In the late afternoon of Saturday, May 5, two Optimists in line astern formation close hauled through the gap between the Placencia peninsula and the Placencia island. It had taken about 15 minutes of beating to wind from the Southwinds Resort to reach this point.

In the lead boat was a BzSA instructor, and following was Trent Hardwick of the Sea Scouts. Once around the point, the boats "beared away" slightly, picking up speed on a reach, for a historic first "sail past" of Placencia by a formation of International Optimist Dinghies.

The little boats swished merrily over waves spawned by a freshening easterly, and paralleled the beach front which was shaded by coconut trees and back dropped by the Cockscomb Range rising majestically toward blue skies and popcorn clouds. Soon, many people came out to wave, as the boats neared the shore then reversed course to return to the Southwinds Resort.

The following day, the official launch of the Placencia Sailing Club occurred on the beach at Southwinds Resort. Alvin and Maria Cabral are the main organizers, and a pro-tem committee was formed from among those present. The Placencia Sailing Club has Club Membership in the Belize Sailing Association, and is part of the widening sport sailing community in Belize.

The Belize Sailing Association is now a full member of the International Sailing Federation (ISAF), the world governing body for sailing, and is the recognized national authority. There are sailing clubs in Belize City, Belmopan, Corozal, Caye Caulker, Honey Camp Lagoon and San Pedro, Ambergris. The Optimist program, launched a year ago with 26 race-certified boats, now has over one hundred boys and girls, ages up to 15 years, learning to sail.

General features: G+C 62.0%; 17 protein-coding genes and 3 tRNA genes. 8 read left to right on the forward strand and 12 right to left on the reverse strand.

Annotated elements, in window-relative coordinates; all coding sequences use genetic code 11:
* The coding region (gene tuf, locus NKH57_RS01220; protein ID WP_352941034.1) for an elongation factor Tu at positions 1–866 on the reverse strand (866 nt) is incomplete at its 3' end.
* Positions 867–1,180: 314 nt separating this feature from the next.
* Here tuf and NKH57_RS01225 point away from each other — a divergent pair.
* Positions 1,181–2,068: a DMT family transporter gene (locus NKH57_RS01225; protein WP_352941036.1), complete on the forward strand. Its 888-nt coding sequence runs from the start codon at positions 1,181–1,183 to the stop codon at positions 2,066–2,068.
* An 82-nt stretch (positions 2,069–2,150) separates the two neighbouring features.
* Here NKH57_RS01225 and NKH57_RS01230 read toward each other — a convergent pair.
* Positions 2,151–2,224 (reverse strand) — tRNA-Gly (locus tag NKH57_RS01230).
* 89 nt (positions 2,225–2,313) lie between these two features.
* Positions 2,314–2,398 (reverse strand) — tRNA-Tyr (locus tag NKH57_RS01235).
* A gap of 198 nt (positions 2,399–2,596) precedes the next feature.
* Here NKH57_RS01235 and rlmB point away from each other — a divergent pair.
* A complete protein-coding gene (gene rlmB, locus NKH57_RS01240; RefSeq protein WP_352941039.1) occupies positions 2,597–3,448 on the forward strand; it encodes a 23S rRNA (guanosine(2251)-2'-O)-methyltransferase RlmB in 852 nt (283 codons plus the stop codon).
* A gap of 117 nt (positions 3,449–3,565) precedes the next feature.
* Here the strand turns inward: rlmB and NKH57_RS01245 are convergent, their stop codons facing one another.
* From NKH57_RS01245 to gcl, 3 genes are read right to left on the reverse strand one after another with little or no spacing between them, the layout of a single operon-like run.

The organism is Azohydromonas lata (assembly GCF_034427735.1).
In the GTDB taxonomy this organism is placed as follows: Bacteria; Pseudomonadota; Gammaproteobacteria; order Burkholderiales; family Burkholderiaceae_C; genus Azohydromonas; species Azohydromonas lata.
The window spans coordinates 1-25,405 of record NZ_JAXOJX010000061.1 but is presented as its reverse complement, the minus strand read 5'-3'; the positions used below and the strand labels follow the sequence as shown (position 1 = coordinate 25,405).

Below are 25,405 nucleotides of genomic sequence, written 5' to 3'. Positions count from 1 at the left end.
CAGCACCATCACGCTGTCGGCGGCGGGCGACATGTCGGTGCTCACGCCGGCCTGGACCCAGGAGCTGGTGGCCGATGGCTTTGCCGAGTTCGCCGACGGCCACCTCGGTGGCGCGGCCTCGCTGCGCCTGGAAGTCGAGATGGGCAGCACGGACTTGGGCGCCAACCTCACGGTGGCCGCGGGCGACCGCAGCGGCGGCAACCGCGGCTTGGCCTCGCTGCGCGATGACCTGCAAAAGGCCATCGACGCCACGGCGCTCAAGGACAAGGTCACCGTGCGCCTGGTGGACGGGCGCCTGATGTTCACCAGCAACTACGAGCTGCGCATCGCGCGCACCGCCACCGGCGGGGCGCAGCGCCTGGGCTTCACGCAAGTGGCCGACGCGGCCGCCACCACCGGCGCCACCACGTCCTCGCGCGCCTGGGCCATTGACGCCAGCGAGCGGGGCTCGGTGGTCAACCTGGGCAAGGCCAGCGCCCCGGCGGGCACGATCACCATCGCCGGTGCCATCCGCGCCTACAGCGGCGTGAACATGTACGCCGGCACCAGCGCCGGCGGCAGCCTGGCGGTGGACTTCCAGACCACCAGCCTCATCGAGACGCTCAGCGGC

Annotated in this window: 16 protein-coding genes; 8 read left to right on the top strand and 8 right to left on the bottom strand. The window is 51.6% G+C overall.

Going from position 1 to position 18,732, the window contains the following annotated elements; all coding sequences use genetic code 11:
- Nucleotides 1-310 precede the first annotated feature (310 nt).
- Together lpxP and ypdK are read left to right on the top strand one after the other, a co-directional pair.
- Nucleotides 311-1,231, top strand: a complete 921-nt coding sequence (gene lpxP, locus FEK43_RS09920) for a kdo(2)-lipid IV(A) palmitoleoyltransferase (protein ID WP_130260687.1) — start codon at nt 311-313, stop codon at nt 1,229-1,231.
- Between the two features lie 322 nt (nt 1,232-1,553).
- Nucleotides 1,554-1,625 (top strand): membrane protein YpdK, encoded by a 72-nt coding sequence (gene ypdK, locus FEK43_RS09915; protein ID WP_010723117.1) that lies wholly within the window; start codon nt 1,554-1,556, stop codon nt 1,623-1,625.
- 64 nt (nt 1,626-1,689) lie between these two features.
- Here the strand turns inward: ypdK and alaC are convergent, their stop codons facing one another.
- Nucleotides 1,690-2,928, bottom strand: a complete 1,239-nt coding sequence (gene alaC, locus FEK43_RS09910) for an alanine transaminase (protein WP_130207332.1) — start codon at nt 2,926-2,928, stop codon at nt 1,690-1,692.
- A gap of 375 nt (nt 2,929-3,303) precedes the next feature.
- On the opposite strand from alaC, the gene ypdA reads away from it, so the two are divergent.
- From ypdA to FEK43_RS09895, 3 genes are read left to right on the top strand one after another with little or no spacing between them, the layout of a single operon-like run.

The BzSA supports seven regattas (boat races) annually, and has instituted a national ranking system to facilitate Belizeans' entry to worldwide events. The first will be the North American Optimist Championship in Mexico in October.

The BzSA has lodged with the ISASF its long term plan for support under the IOC solidarity program to enter the Olympics in the year 2016 with the Laser Standard and Radial, 2020 with crewed sailboats, and 2024 with multihulls.

All clubs are actively in search of sponsorship. An Optimist landed in Belize is Bz $3,500, and it costs about Bz$200 annually for a young person to learn to sail. A Laser program will be launched soon.

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Contact: Alvin and Maria Cabral 620-7320 or email: [email protected]